Our non-creedal faith tradition is diverse and inclusive. Unitarian Universalism grew from the union of two radical Christian groups: the Universalists and the Unitarians. Both groups trace their roots in North America to the early Massachusetts settlers and the Framers of the Constitution. They joined to become the Unitarian Universalist Association of Congregations in 1961. Across the globe, our legacy reaches back centuries to liberal religious pioneers in England, Poland, and Transylvania. Today, Unitarian Universalists include people of many beliefs who share the values of peace, love, and understanding. We aspire to be creators of positive change in ourselves and in the world.
Theodore Parker Church is a member congregation of the Unitarian Universalist Association.*
As such, we covenant to affirm and promote:
- the inherent worth and dignity of every person;
- justice, equity, and compassion in human relations;
- acceptance of one another and encouragement to spiritual growth in our congregations;
- a free and responsible search for truth and meaning;
- the right of conscience and the use of the democratic process within our congregations and in society at large;
- the goal of world community with peace, liberty, and justice for all;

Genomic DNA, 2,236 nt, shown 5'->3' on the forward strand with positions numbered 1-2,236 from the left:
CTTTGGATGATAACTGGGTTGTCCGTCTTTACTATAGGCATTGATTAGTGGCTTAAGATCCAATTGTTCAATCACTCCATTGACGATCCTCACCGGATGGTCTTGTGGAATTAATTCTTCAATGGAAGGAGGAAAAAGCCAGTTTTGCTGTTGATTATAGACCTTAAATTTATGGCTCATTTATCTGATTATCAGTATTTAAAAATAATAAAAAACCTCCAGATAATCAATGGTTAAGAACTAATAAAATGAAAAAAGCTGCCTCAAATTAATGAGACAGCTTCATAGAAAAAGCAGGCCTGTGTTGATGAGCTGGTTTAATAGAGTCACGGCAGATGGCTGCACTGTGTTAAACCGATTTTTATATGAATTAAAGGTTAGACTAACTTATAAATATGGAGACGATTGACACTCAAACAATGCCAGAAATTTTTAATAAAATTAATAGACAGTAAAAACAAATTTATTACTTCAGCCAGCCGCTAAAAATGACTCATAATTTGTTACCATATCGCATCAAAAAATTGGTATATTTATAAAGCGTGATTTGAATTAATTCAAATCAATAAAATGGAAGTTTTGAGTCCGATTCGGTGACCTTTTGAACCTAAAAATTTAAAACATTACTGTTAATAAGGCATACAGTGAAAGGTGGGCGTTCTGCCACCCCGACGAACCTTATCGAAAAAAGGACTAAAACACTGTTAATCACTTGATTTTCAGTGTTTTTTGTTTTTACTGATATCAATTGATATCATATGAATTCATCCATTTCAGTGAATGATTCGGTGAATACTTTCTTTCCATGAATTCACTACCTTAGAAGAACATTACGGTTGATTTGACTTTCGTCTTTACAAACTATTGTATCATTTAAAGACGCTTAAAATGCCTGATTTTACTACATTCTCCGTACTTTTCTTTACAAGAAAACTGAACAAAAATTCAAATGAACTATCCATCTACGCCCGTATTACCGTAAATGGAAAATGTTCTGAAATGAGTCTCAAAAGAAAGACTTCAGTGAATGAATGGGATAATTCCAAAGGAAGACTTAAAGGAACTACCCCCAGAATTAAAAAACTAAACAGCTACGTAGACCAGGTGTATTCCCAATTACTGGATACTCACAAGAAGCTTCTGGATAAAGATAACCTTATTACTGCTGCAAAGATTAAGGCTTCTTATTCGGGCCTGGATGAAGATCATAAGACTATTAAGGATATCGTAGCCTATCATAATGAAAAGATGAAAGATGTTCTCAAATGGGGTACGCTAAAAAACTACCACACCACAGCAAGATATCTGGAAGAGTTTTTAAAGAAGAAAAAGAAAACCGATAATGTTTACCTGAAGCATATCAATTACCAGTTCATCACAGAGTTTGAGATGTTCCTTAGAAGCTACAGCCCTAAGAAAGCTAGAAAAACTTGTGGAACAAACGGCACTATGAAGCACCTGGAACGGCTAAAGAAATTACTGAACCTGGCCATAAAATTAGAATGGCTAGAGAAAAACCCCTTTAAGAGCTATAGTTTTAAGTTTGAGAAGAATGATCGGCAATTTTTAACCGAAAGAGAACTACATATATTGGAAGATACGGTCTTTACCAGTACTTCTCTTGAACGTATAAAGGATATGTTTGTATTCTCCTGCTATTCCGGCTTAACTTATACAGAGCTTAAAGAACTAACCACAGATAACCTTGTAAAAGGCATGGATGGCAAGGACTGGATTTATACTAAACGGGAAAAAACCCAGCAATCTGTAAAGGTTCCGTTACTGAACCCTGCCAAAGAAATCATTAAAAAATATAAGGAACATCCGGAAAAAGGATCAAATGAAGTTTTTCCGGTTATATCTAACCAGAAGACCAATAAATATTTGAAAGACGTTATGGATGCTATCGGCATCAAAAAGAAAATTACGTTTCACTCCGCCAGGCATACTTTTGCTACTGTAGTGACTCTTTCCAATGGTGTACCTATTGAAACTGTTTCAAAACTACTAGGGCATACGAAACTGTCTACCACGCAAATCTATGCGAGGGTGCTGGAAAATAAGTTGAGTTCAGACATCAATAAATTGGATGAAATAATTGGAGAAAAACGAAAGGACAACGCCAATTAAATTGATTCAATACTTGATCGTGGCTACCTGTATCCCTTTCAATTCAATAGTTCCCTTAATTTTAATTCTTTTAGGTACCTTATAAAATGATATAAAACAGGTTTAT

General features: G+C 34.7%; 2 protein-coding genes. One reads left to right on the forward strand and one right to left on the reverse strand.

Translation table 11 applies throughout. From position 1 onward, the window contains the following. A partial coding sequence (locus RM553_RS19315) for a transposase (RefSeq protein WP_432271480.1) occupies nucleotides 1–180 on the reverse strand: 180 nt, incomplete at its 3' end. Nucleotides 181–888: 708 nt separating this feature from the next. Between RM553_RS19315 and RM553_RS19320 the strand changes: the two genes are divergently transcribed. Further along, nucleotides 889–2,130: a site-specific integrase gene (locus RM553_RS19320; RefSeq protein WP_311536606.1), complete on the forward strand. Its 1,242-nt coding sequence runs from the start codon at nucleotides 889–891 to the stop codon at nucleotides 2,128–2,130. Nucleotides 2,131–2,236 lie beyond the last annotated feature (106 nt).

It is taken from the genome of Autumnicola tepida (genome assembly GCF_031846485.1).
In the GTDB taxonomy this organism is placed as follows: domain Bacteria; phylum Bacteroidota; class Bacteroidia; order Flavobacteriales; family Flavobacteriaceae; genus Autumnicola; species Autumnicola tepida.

- respect for the interdependent web of all existence of which we are a part.
The living tradition we share draws from many sources:
- direct experience of that transcending mystery and wonder, affirmed in all cultures, which moves us to a renewal of the spirit and an openness to the forces that create and uphold life;
- words and deeds of prophetic women and men which challenge us to confront powers and structures of evil with justice, compassion, and the transforming power of love;
- wisdom from the world’s religions which inspires us in our ethical and spiritual life;
- Jewish and Christian teachings which call us to respond to God’s love by loving our neighbors as ourselves;
- Humanist teachings which counsel us to heed the guidance of reason and the results of science, and warn us against idolatries of the mind and spirit.
Grateful for the religious pluralism that enriches and ennobles our faith, we are inspired to deepen our understanding and expand our vision. As free congregations we enter into this covenant, promising to one another our mutual trust and support.
*The Unitarian Universalist Association shall devote its resources to and exercise its corporate powers for religious, educational, and humanitarian purposes. The primary purpose of the Association is to serve the needs of its member congregations, organize new congregations, extend and strengthen Unitarian Universalist institutions, and implement its principles.
For more information about Unitarian Universalism, visit http://www.uua.org.